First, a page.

K-League 1 2020: Ulsan Hyundai vs Seongnam FC – tactical analysis
Ulsan Hyundai FC and Seongnam FC is as antagonistic as it can be. One team plays fast and fluid football and have scored the maximum number of goals in this K-League 1 campaign and the other is the joint top in conceding the least number of goals and had scored just five goals in seven matches leading to this fixture.
Many believed it to be a low-scoring affair with whoever nicked the first goal would come out to be victorious and the game did not disappoint the majority. However, there were frequent small tweaks in the tactics especially by the Ulsan manager, Kim Do-Hoon. This tactical analysis will discuss those tweaks in tactics and how did the other manager counter these tweaks.
Kim Do-Hoon stuck with his preferred 4-1-4-1, however, the Ulsan manager had to make one forced change. Chung Yong-Lee, the former Bolton (League 1) and Crystal Palace (Premier League) winger sat out due to an injury scare he faced last week against Pohang Steelers. The interesting aspect to the lineup was that the left-back, Seol Wong-Woo, who was handed the professional debut last week started in the right-wing. He was mostly non-influential and was subbed off at the start of the 2nd half.
Kim Nam-il switched to his preferred 5-4-1 to have more stability in the lineup. He made wholesale changes along with the change in the formation. Su-II Park started as a left wing-back, however, played as a winger when in possession. Chang-Yong Lee was brought back to the lineup playing as a right centre-back. The captain, Je-Un Yeon, right-back, Tae-Heui Lee kept their places. Ji-Moog Choi was shifted to left centre-back from the left-back position he played in the last game, however, he acted as the left-back when in possession.
Jae-Won Lee and Dong-Hyun Kim were recalled in the starting lineup playing as a left-winger and left centre-midfielder respectively. The other attacking players, Jamshid Iskandarov, Oh-Baek Choi, and Dong-Hyeon Yang kept their place in the starting lineup.
Seongnam out of possession
Seongnam maintained a low-block throughout the game which is explained well by Seongnam’s 17.31 PPDA (Passes Allowed per Defensive Action), preventing the central channels. However, the ball-near winger presses once the ball is played out to a full-back or the ball-near wing-back presses once the ball is played out wide to a winger. The pass, out wide, is the pressing trigger for the Seongnam players.
The whole unit moves with respect to the ball, as in the above image, the whole Seongnam unit moved right once the ball is being circulated to the right vertical channel (with Seongnam in focus). The unit is too compact, with the striker, Yang, marking the pivot and the RCM, Iskandarov protecting the passing lane to the Ulsan LCM, Jin-Ho Shin, who is operating in the half-space in between the lines. Thus leaving the forward passing lanes open for the players in the outer channels only.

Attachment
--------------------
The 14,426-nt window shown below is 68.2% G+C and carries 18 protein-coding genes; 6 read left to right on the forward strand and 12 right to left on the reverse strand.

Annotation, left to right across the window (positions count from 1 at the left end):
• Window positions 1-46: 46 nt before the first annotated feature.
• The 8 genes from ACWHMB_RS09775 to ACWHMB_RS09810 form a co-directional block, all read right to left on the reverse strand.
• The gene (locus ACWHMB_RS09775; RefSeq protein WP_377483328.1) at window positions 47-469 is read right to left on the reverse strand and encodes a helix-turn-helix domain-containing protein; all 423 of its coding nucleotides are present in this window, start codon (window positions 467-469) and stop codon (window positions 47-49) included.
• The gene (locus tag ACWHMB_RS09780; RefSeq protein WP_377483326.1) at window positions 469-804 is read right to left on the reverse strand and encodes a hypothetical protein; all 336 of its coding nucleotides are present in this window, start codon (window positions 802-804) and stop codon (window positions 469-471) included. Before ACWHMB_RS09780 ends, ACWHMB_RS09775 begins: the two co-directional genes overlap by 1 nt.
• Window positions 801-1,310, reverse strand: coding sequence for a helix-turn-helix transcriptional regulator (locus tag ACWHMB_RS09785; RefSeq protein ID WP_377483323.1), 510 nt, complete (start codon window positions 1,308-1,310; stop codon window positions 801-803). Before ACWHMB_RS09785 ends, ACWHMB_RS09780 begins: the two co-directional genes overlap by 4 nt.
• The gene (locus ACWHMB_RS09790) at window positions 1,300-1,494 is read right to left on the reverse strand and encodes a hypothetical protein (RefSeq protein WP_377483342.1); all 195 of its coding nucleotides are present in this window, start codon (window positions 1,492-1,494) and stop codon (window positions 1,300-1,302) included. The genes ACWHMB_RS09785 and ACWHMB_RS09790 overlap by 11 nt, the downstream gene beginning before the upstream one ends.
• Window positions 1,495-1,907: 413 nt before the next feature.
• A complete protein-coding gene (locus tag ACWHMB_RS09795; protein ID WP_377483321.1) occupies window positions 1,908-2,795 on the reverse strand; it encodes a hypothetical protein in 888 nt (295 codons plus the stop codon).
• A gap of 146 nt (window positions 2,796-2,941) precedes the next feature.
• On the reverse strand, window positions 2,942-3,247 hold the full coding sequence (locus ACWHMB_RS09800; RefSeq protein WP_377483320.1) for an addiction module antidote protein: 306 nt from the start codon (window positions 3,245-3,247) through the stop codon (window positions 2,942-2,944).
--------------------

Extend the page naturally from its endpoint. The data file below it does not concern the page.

In the image below, when the ball is circulated to the left vertical channel (with Seongnam in focus), the entire unit moves left. As mentioned previously, when the ball is played out to the RB, the Seongnam LW, Jae-Won Lee presses the RB inwards, to prevent the diagonal passes.
Playing with five defenders has an advantage which can be seen in the image. If an opposition player operates in between the lines, he can move up the defensive line and mark the opposition player closely, since he has enough bodies to cover for him in case the ball is played behind him. Even in this case, it can be seen, the striker, Yang is constantly following the Ulsan pivot.
Ulsan in possession
Seongnam’s compact defensive shape gave a hard time to Ulsan. Ulsan Tigers struggled to break Seongnam’s low block throughout the match, as the xG suggests. Ulsan registered a mere 0.9 xG, the first game in this campaign where Ulsan Tigers registered an xG below one. Kim Do-Hoon tweaked his tactics often to find a gap in Seongnam’s defence but the away team were too compact.
The compact defence led to too many lateral passes in the middle third by the Ulsan defenders trying to constantly switch the channels to build up the attack. Ulsan played 435 passes, four more than their average, however, they played 209 lateral passes, 45 more than their average, which is huge. Seongnam stood up to their task and constant switching of channels did not do them any harm.
Ulsan maintained 4-1-4-1 most of the times even when they tried to build-up, with RB, Tae-Hwan Kim moving higher than the LB, Davidson, as can be seen in the passing network below. As mentioned previously, it can be seen that the top six links in the passing network are between the defenders or the pivot, playing a lot of lateral passes among them.
One simple reason behind Kim Do-Hoon instructing his LB to drop deep is that he tried to stretch the opponents vertically. When the height increases it becomes easier for the players to drop in between the lines and help in the attack.